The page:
More Updates: 19 May 2005, about 45 minutes later
- Jonathan Lewis writes to point out that X$KCFIO does include multiblock statistic columns, but that the numbers are not consistent. So maybe later on I’ll think about a methodology for determining what the cause of the inconsistency might be. But not now, because …
- I’m in the middle of an upgrade of my development instance to ASM. W00t, as the youngsters say. Otherwise I’d also be checking to see if my own math is consistent with the numbers in X$KCFIO. Actually, I don’t see how they can be but it’ll provide a diversion.
- Another cause of the smaller block counts occurs to me — that individual blocks are already in the buffer cache, hence they are not requested from disk and hence the number of blocks requested is below DFMRC. This is unlikely to be an issue on my (or any) data warehouse where parallel query is in use because direct reads are used (hence the buffer cache is not inspected), and the blocks are also less likely to be in the buffer cache due to the static nature of the data. I think this is highly unlikely to be the case with the Peoplesoft instance.
- Happily though, the validation of the DFMRC was just a side effect — what i was really looking for here was the average wait time. If the numbers in the X$KCFIO are not completely consistent then that may not be a problem. As long as some major class of read is not completely omitted, or the numbers on which the average wait are not all updated consistently, then the methodology may be viable. Can’t test it right now though, of course.
- I think I’m going to change the subtitle of my blog.
- Note to self: get JL to check my tax returns next year. He’s a sharp-eyed devil-for-detail. Thanks in advance, JL.
Update 19 May 2005 (Original posting below)
Jeff & Jan, thaks for the feedback there.
I’m thinking that some of the issues there may be due to extent sizing — multiblock reads obviously won’t fetch the full DFMRC on blocks if the extent is not that large, so I’m thinking of a query to breakout files according to extent size (that ain’t going to be “performant”, I’d guess). But because what we see from v$filestat is an average then numbers based on any file with lots of small extents (which may be more likely to get FTS and hence multiblock read requests) would be skewed by this.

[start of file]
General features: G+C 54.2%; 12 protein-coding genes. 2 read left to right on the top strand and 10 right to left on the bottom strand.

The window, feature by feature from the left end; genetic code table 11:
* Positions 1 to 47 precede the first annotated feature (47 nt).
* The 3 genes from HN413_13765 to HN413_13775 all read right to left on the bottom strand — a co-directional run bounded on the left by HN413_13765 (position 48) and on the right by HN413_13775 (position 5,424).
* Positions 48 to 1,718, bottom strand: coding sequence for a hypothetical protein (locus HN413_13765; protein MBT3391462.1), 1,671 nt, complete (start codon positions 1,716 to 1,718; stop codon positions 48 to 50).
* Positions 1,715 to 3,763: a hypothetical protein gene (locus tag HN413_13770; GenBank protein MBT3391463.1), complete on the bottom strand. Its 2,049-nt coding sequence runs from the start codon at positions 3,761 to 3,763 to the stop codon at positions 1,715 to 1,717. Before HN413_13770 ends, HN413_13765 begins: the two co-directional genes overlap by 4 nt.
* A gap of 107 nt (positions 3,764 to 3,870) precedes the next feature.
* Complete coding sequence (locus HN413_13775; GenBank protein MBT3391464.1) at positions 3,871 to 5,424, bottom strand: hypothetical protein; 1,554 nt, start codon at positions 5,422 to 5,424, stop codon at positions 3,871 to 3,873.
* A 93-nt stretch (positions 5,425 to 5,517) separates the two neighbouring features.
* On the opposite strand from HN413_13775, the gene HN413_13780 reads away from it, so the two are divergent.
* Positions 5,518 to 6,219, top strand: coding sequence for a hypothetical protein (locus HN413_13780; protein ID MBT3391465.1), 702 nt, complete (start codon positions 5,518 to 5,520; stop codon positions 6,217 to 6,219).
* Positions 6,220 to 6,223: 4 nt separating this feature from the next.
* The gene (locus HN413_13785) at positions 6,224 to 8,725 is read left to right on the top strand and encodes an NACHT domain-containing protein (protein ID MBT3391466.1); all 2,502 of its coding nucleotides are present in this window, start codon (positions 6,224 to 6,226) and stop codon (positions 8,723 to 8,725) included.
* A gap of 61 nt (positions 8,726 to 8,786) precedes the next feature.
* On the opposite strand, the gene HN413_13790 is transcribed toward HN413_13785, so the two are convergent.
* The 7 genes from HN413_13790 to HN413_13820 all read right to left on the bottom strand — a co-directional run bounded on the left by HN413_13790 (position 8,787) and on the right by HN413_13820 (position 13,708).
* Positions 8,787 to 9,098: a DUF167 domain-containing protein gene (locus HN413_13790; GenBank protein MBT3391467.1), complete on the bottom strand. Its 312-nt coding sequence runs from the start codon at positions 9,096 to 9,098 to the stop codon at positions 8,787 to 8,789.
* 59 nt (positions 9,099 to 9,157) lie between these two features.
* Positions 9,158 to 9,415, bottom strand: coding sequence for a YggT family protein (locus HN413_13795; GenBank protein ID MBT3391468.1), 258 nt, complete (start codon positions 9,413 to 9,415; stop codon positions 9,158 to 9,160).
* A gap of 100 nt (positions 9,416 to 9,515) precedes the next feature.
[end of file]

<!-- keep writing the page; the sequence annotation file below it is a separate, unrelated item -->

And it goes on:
The method might have limited application because of this — in a data warehouse there’s probably many tablespaces with only fact tables, therefore with only large extents. Not a problem, because those are the ones where the multiblock reads would be prevalent, of course.
Original Article 17 May 2005
So, the v$filestat view gives us some statistics on the number of disk reads and their duration, documented for 9i here. In 10g we have the same structure, with the enhancement that historical snapshots of v$filestat are preserved in DBA_HIST_FILESTATXS. It would be a pretty trivial task of course, to automate this collection in prior versions through DBMS_JOB. The v$filestat table is mostly based on X$KCFIO, by the way, but there do not appear to be any additional columns in X$KCFIO of interest here.
The view breaks out read statistics (and write, but I’m just interested in read right now) as follows:
- PHYRDS: Number of physical reads done
- PHYBLKRD: Number of physical blocks read
- SINGLEBLKRDS: Number of single block reads
- READTIM: Time (in hundredths of a second) spent doing reads
- SINGLEBLKRDTIM: Cumulative single block read time (in hundredths of a second)
So here’s my question: given that we have total read statistics and single-block read statistics available, can we use these as the basis for calculating multiblock read statistics? Logically, it would seem so, although maybe this would also include direct reads as well as the common or garden variety.
So, we might define the following:
- MULTIBLKRDS: The number of physical reads in multiblock mode = (PHYRDS-SINGLEBLKRDS)
- MULTIBLKBLKRD: The number of blocks physically read in multiblock mode = (PHYBLKRD-SINGLEBLKRDS) … because a single block read by definition is a read of a single block.
- BLKSPERMULTIBLKRD: The average number of blocks read for each multiblock read = MULTIBLKBLKRD/MULTIBLKRDS = (PHYBLKRD-SINGLEBLKRDS)/(PHYRDS-SINGLEBLKRDS)
- MULTIBLKRDTIM: The total time spent in multiblock reads = (READTIM-SINGLEBLKRDTIM)
- AVGMULTIBLKRDTIM: The average time taken per multiblock read = MULTIBLKRDS/MULTIBLKRDTIM = (PHYRDS-SINGLEBLKRDS)/(READTIM-SINGLEBLKRDTIM)
The tests that I’ve performed on my PC look pretty encouraging. I was looking in particular for BLKSPERMULTIBLKRD to be equivalent to DB_FILE_MULTIBLOCK_READ_COUNT (based on a single tablespace block size being used throughout the database), and that looked OK. Haven’t had a chance to run it on a production database yet though.
Here’s the final query I came up with:
Perhaps you could hive it a try and see if it works for you. Feedback and comments are very welcome.